A Curious Discovery
Can You Identify this Mystery Object?
At the recent ‘Living History’ Exhibition a resident of Albert Street intrigued us all with this find from her back garden and the story of its discovery.
Collette , who has lived in Albert St since 1989, described digging a pond in the garden at the rear of the house not long after moving in. About four feet down she came across buried bones enclosed in a roll of cloth. The cloth, which had traces of a plaid design, disintegrated when handled. Inside the bones, which appeared to be rib bones, were a number of these weights, or tokens. They are discs, possibly of lead, about 2.5 cm in width and 0.5 cm thick. They have a raised rim on one side, and a cross is impressed in the surface inside the rim. The reverse side is plain and unmarked. Collette said that some of the other discs also had a cross on them, while the rest had a different design. Further digging unearthed the skull of a sheep or goat, buried a bit deeper than the cloth and ribs.
Collette kept one of the tokens and discarded the bones and remnants of cloth.
Collette’s house was built around the turn of the century. The garden is believed to have been part of the site of Norris’s (builder’s) yard. Parts of wheel hubs and handmade nails are often unearthed from the soil, as are clay pipes and pieces of pottery. The garden is also next to the former Salem Independent Chapel, now No.3 Albert St. Deeds from the late 19 th Century do not say that this chapel was still functioning at this time, but trade directories continued to list an Independent Salem Preacher (Joshua Lamb) up to the 1880s (e.g. Wright’s Directory, 1888).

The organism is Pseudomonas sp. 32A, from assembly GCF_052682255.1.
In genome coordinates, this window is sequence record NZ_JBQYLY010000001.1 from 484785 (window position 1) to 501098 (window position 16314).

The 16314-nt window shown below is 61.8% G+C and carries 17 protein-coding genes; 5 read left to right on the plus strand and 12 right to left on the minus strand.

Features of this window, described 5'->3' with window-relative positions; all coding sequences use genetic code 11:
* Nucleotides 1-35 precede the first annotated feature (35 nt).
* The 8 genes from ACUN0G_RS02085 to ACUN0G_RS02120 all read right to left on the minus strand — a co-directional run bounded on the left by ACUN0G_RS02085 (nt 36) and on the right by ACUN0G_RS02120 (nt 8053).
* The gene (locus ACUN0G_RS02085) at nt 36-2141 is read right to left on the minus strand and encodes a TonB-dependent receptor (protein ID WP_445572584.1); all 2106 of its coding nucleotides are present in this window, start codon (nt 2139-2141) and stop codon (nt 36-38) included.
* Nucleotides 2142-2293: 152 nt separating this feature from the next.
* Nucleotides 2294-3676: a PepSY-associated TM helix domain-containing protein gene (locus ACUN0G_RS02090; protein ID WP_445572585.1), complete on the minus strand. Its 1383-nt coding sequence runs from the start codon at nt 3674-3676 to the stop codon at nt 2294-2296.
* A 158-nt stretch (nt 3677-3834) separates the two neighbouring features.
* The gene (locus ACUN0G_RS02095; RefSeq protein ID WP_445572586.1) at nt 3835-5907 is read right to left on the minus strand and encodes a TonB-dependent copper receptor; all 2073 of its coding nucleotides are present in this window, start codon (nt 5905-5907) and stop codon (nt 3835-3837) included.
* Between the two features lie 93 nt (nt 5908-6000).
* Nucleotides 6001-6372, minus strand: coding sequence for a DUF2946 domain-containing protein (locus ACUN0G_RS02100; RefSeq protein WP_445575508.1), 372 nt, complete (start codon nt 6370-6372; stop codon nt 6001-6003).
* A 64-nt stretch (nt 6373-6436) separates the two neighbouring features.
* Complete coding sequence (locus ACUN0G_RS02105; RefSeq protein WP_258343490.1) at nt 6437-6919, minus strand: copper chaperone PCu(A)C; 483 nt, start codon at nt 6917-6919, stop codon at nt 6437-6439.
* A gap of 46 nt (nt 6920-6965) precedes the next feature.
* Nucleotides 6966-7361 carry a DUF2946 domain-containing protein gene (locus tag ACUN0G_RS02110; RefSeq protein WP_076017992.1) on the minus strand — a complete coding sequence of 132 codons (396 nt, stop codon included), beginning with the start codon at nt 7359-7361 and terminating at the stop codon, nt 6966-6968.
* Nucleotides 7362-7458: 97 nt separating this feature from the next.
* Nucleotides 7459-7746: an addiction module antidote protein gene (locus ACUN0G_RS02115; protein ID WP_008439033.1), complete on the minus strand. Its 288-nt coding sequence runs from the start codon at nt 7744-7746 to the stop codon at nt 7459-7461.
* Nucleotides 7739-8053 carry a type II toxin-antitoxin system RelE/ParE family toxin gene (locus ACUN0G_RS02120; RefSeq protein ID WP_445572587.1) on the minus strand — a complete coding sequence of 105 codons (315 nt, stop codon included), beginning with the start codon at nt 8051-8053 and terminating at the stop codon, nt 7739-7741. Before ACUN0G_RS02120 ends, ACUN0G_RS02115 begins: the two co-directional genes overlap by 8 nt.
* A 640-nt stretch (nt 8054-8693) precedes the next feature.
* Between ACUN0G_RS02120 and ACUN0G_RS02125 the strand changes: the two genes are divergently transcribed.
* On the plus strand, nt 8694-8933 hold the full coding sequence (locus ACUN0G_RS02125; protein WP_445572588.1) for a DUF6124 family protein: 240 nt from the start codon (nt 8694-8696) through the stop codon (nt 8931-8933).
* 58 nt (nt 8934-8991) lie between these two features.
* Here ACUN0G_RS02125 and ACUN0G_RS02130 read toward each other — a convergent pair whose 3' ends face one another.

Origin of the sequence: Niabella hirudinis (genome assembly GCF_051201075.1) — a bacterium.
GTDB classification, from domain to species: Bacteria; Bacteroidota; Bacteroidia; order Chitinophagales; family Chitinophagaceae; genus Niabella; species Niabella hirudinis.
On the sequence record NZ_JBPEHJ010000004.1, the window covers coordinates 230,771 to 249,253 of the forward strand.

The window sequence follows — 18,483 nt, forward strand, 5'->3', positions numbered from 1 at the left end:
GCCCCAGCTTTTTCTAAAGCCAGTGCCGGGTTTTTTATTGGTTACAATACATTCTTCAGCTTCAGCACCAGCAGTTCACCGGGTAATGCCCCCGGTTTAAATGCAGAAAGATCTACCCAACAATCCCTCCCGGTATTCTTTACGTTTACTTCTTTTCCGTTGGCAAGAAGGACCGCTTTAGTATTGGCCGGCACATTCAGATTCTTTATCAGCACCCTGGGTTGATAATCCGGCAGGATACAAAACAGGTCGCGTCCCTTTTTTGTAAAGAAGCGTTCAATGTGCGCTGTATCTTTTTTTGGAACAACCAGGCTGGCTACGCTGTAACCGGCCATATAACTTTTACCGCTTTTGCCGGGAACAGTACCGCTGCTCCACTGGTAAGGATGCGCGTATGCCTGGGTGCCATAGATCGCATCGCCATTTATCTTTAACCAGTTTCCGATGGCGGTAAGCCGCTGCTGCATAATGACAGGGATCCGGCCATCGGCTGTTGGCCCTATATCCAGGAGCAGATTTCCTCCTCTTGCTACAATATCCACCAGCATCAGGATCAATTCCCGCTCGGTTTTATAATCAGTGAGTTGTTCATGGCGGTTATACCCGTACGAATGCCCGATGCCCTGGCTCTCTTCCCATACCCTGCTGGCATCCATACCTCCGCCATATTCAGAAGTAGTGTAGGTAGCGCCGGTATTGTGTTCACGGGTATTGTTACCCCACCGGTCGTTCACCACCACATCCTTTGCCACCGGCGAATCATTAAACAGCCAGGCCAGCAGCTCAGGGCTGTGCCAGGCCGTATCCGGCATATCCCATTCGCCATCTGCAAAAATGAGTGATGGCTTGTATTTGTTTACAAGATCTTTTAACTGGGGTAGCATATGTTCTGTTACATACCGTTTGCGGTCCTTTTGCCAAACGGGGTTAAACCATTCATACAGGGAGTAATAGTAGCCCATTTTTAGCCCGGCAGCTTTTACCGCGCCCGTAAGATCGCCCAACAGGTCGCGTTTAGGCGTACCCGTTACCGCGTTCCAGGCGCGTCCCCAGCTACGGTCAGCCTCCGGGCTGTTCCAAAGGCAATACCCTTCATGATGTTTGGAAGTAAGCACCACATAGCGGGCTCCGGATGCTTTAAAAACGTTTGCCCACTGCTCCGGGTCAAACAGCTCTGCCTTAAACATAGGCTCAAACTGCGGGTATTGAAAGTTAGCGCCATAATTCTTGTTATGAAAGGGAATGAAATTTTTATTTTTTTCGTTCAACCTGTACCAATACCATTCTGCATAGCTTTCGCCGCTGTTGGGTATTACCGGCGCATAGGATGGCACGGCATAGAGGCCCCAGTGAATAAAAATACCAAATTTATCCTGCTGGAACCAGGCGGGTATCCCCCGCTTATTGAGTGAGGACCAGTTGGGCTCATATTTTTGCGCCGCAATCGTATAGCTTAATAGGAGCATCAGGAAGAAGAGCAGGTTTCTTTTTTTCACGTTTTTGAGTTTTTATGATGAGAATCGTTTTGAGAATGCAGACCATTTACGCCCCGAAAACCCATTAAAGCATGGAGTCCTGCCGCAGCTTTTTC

Deeds from No.7 Albert St (Forge Cottage) show that the old chapel was in fact a barn whose upper story had been converted into a chapel. The property belonged to the Pickering family until 1918, when it was sold to George Norris, a joiner . Mr. Norris sold the barn-chapel in 1924 to James Tuxford, a retired coal merchant. His wife, Hester, was a well known cookery writer.
Joseph Pickering was an ironmonger and village postmaster. Perhaps the wheelwright’s artefacts found in Collette’s garden come from Pickering’s business, since George Norris only owned the chapel for six years. The adjoining cottage, No.7, was referred to as Forge Cottage in a deed of 1885. In the conveyance of 1918, the chapel house is referred as ” stable open cow hovel and trap house and a building built over the same formerly used as a Chapel” .
What can we make of Collette’s discovery?
Are the discs weights?
Is it the burial of a sheep? The skull was deeper than the bones. Did is actually form part of the same skeleton?
Was there any connection with the forge and yard, or with the Salem Chapel ?